Do you know what the three most powerful words in the English language are? Think about it for a moment.
You might be thinking “I love you”, and while love it very powerful, that isn’t it. Then perhaps “I hate you”, after all hate is such a strong word, but no, that isn’t it either.
I would suggest that the most powerful three words you can say to someone are: “I am sorry”. Those three simple words are so thoroughly potent that’s its practically magic. It can pierce the thickest hide and the blackest hearts. When said with sincerity it will bring the hardest men to tears and calm the angriest rage. Truncate it further to two words — “I’m sorry” — and it loses none of it’s power.
Friday evening my husband (Mr. Perfect) was driving the family to dinner. The roads were thick with evening commuters eager to get somewhere to start their weekend. Mr. Perfect made a right turn after stopping at a red light, but didn’t notice that he had just pulled in front of a pickup truck who was barreling through the intersection. The truck had to slow down and change lanes; nothing dangerous, but inconvenient for the other driver. The driver of the truck, a young man in his 20s, passed on our left while blowing his horn and making gestures.
We met again at the next intersection a few hundred yards down the road. The young man had put his passenger window down and was fully enraged shouting at my husband as we pulled alongside him. I knew where this was going and I begged him not to engage with the road rager. I said something along the lines of, “No, don’t, the kids are in the car!”
Mr. Perfect rolls down his own window to let in the full barrage of profanities and challenges to fisticuffs. Rather than dish the obsenities back at the youth, or accept his challenge to get out and settle this like “men” in the middle of traffic, my husband responded in a way that totally surprised me as well as himself. He sticks his head out of the window, looks the younger man in the eyes, and says to him loud and clear: “I’m sorry.” That was it; that was all.
The enraged youth instantly goes calm. His bright red countenance changed in the blink of an eye from wanting to commit murder a moment ago, to one resembling a neutered fawn. The driver of the truck replied with a simple, “Okay”, and rolled up his window. Mr. Perfect had totally diffused the situation in a way that nothing else could have. It was truly magic and it opened my eyes to the potency of that phrase.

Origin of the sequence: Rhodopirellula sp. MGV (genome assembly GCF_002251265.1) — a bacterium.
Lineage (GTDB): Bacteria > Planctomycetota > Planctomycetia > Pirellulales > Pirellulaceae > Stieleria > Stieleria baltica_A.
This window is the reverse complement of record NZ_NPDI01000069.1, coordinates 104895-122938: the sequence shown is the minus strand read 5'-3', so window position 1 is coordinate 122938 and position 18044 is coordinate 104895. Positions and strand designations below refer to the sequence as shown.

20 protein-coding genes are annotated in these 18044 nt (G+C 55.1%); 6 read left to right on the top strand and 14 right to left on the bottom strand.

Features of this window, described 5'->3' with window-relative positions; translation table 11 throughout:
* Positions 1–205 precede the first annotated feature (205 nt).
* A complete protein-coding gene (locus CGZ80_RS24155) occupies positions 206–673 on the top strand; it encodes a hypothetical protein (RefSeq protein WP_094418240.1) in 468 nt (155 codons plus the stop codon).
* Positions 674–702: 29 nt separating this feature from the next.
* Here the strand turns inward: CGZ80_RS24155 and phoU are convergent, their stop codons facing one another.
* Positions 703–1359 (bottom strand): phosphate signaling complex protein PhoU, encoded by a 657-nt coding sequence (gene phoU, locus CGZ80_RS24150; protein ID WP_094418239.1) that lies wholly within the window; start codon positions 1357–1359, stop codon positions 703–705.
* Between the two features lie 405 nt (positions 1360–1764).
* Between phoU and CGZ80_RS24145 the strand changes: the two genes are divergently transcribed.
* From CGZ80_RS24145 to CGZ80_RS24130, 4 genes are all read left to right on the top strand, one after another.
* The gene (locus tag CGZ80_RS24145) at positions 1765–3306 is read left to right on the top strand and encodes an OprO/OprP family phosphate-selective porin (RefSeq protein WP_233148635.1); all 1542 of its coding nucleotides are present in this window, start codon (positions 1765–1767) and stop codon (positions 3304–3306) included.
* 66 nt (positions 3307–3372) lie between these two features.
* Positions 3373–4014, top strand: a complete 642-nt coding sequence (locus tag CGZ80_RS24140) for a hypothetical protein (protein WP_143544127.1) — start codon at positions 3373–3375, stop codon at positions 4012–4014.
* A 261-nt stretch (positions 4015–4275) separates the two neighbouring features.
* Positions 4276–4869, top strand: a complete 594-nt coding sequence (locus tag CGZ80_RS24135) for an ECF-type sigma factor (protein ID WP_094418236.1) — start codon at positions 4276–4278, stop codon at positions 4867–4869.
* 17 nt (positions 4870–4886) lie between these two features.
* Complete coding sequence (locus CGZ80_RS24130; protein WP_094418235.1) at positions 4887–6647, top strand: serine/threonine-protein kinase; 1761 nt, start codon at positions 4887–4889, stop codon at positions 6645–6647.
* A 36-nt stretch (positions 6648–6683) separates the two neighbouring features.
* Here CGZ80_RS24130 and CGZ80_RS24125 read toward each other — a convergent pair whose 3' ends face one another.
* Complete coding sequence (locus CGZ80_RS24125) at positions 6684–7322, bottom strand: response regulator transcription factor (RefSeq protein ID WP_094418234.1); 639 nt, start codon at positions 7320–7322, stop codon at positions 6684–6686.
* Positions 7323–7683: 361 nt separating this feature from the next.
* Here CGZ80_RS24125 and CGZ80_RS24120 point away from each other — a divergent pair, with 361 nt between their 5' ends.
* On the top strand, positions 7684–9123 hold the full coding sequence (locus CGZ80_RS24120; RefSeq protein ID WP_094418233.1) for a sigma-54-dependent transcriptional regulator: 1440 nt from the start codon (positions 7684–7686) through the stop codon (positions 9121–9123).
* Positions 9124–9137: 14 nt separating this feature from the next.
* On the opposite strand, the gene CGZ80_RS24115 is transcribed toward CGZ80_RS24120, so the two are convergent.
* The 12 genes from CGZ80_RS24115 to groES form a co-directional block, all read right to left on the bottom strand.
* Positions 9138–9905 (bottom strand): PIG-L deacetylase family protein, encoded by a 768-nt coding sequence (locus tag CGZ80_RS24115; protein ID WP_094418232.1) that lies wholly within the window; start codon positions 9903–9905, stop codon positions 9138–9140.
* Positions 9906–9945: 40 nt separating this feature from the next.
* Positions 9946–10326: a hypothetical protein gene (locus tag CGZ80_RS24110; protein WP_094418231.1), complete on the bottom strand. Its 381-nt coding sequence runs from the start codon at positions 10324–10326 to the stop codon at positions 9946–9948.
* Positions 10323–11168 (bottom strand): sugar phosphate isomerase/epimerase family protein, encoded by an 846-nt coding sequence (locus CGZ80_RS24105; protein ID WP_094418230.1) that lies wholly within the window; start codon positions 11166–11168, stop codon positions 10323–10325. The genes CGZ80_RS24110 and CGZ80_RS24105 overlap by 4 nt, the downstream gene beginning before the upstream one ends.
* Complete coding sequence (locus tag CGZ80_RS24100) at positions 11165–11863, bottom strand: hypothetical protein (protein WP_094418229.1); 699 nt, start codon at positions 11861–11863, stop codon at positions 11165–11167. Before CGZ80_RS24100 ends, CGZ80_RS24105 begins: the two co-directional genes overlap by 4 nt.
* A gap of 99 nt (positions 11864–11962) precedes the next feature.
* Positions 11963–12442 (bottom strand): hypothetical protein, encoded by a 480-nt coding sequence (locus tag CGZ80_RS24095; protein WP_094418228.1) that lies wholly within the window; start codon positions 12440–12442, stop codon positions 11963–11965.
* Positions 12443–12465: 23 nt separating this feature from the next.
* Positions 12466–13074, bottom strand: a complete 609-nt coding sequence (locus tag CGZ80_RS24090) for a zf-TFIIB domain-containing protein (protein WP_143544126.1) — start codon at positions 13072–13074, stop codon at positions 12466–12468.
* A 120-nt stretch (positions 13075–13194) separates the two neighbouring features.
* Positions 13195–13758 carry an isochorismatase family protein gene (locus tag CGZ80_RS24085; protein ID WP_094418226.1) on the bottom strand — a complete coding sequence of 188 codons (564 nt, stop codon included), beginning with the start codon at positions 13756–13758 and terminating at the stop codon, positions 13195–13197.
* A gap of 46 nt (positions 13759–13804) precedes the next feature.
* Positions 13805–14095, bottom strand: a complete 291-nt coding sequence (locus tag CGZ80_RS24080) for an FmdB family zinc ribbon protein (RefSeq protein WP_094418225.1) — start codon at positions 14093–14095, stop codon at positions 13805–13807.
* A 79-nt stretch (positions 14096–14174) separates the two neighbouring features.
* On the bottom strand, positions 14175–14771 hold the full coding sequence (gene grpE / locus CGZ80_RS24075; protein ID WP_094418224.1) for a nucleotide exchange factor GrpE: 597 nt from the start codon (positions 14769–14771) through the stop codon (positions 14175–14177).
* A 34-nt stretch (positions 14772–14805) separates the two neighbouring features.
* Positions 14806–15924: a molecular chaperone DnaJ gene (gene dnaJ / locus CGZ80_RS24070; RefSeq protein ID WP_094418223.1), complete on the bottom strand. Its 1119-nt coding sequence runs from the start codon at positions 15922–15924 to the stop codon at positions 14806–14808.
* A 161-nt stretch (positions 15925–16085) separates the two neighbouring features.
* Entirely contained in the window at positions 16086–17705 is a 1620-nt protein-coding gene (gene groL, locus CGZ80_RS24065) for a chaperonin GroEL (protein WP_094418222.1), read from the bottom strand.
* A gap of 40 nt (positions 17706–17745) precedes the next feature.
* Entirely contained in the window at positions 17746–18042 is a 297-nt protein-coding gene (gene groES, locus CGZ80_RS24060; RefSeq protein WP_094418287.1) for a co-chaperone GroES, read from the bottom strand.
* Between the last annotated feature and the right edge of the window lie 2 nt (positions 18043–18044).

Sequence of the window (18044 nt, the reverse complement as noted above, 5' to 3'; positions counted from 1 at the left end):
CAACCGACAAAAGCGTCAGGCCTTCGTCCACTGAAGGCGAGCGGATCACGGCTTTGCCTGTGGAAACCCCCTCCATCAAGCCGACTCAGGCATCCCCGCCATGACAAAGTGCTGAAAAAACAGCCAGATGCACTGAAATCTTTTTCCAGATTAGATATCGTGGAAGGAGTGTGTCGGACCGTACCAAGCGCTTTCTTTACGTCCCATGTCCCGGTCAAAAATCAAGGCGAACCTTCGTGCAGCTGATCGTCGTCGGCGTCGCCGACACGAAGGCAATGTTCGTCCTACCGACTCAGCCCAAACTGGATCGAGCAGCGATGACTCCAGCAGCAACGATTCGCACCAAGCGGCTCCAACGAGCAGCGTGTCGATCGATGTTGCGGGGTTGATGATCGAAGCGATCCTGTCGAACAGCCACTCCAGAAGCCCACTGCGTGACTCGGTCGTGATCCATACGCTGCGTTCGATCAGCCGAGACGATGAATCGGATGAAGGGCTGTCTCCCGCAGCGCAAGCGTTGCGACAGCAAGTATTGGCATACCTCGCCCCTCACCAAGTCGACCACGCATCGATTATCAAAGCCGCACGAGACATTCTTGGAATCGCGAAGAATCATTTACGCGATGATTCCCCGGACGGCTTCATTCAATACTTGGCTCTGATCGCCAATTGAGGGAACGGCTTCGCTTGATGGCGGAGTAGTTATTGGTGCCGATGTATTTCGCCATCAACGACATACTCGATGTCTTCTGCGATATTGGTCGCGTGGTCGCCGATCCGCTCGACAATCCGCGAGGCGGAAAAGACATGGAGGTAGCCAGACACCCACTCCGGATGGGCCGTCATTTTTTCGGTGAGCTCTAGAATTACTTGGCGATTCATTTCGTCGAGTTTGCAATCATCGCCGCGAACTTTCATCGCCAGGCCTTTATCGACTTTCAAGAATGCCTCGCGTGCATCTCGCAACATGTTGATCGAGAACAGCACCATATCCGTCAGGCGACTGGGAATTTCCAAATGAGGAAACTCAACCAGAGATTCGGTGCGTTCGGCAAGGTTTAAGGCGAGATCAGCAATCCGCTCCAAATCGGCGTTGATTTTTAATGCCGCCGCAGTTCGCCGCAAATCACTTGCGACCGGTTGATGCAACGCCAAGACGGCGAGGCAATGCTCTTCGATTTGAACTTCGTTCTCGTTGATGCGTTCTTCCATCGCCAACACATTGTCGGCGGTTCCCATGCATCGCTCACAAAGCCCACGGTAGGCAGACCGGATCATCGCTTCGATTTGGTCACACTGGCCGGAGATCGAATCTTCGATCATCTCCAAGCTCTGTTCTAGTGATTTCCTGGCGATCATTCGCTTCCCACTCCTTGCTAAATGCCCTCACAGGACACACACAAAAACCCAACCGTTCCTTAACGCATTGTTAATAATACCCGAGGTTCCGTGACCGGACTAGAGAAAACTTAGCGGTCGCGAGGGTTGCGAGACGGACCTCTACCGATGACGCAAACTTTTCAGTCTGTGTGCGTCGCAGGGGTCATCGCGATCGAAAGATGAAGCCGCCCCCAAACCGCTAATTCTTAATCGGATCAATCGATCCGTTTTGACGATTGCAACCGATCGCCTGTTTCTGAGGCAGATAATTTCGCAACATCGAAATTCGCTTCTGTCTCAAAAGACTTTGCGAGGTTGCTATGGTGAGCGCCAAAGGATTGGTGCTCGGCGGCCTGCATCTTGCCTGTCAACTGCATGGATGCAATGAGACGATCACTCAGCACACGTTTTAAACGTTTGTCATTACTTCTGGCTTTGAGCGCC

Those words “I’m sorry” are not always easy to say, which is why we don’t hear it or say it as often as we should. As humans we have a strong urge to be right, and we tend to feel deep in our being that to sincerely apologize would compromise our survival. Oddly the more wrong we are, even when its completely obvious to yourself and everyone else, the more difficult it is to say that we’re sorry. It takes courage to be the first to say that you’re sorry, but when you do its like a silver bullet. I’ve heard it said that to apologize is to show weakness. Hogwash! A sincere apology can often require tremendous personal strength.
Two of the hardest and surliest men I’ve ever known, my uncle and my father, had a quarrel many years ago which ended their formerly close relationship. Words had been said that couldn’t be unsaid and they refused to speak to or even see one another for years. Both men held the opinion that the other one was wrong and neither one of them was going to be the first to extend the olive branch. I could see that each man wanted the quarrel to end, but neither would meet the other half way.
After more than a decade apart the brothers were forced to meet due to the birth of a new baby in the family. The two met, shook hands, nodded at one another, grunted, and then silence. Finally my father says to his brother, “I’m sorry.” Both men hugged and began to cry like children. These two hard headed fools had wasted 1/8th of their lives apart because they couldn’t say those words.
It isn’t enough to simply say “sorry” — for some reason that word alone lacks sincerity. We hear that from children often when we force them to say sorry and it comes across as meaningless. “Sorry” by itself just doesn’t cut it; it sounds flippant or even disdainful. But “I’m sorry” or “I am sorry” will dissolve anything. Keep that in mind when you make your kids apologize, as well as for yourself. Its worth noting that we demand our kids to say it, but adults so infrequently do.
Try it next time you are having a quarrel with your spouse. Don’t be afraid to say it to your kids if you wrongly discipline them inappropriately in a fit of anger. In fact it sets a good example for our kids to hear us saying “I’m sorry” when we are wrong.
“I am sorry” truly are magic words. Keep it in your back pocket and watch how well you can improve situations around you when appropriately used.